Letters to the Editor - Sept. 15
A fisher is after our pet cats
I’m responding to the missing cat letter of Aug. 25. I also have a missing cat, since the last week of July. I’ve been hearing awful screeching sounds like nothing I have ever heard before in the woods behind my house,which is on Bostwick Street in Lakeville.
Doing research on that sound for the last month-and-a-half and talking to several people and watching missing cat notices pop up, I truly believe we have a fisher cat or cats (which are in the weasel family) that are causing the disappearances. If you don’t know about these little beasts and you have small animals, find out about them. I want to try to save someone else’s furry family member.
Threat to outdoor cats
A couple weeks ago, I read a letter from someone who had lost their cat. They lived down by the ski jumps in Salisbury. The writer went on to say that four other people had lost their cats and by the time her letter was printed she had heard of four more missing cats. She wondered was it possible a fox had taken her cat.
Yes, it is more than possible. About a year ago, my brother-in-law, who lives next door to us, was looking out a second-story window in his house. He saw a cat being taken into the woods by a fox who we know lives there. By the time he got downstairs, it was too late. The fox and cat were gone.
This morning I went out through our backyard to walk my leashed dogs as I do every morning. They stopped to sniff something. When I looked I saw that it was a hind leg of a black cat. Further along was a length of intestine with some internal organs. That is all I found. I turned around, got a shovel and buried the remains.
I have cats who have always been indoor cats and always will be. They are not sad or unhappy to be indoor cats.
When I was growing up, we did let our cats out. At that time we did not have bobcats, coyotes, foxes and bears in the numbers we have now. It was relatively safe for a cat to go out. The only threat was cars. We had two cats who were hit by cars and then we kept our cats indoors and have for the last 30 years or so. They have all been happy, healthy cats.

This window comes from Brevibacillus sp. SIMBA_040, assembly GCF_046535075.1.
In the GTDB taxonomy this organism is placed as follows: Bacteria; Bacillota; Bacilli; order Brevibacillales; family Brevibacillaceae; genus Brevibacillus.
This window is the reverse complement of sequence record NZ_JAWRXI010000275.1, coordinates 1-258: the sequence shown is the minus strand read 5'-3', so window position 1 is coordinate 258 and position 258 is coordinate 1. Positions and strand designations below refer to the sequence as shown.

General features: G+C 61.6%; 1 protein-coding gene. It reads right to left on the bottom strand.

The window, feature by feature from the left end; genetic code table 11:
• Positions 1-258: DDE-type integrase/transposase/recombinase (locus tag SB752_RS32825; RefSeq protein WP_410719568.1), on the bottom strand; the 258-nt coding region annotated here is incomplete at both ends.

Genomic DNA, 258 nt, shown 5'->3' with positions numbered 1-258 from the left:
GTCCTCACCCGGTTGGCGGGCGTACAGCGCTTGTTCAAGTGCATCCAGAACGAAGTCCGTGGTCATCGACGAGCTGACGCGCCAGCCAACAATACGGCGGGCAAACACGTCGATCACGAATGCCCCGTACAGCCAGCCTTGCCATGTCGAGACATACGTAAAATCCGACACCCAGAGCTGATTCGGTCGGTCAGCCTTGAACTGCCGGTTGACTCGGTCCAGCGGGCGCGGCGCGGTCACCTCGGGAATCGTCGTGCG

I know some people believe that cats must go out to be happy. Well, at least supervise your cat. Don’t let it out at night or when you are not home. Even then it could still become a fox’s meal. I would not want one of my cats to be taken by a fox, coyote or bobcat. It does not seem like a pleasant death, as deaths go.
If anyone in the area of Grove Street is missing a black cat, the remains are buried in our backyard and marked with some rocks.
Rain, rain go away! Come again some other day
Tropical storm Irene has come and gone,
Leaving huge puddles all over the lawn.
Burbling brooks became raging rivers,
With rapids to give canoers the shivers.
Salisbury was lucky, for few lost power,
Not for a week, or hardly an hour.
When it was over we cleaned up the shambles
Of fallen limbs, tree branches, and brambles.
We thought that was the end, but golly gee!
We were soon flooded by the tail end of Lee.
That storm came along with lots of rain
So we got thoroughly soaked all over again.
In September we had a six-month supply
Of all the water that came down from the sky.
That’s surely enough without any doubt.
Send the next storm to Texas, where they’re having a drought!
Corporal Doggerel (Carl Williams)
Retirement is good in the Northwest Corner
I would like to welcome people to a wonderful learning experience in the Northwest Corner.
When thinking about retiring in this area, I always worried about the lack of mental stimulation and further learning experiences. Should my wife and I retire to a college town such as Hanover, N.H., or Princeton, N.J.? We really didn’t want to leave this beautiful area and small-town life.
Then I noticed a number of older doctors upon retirement were attending classes at something called the Taconic Learning Center (TLC).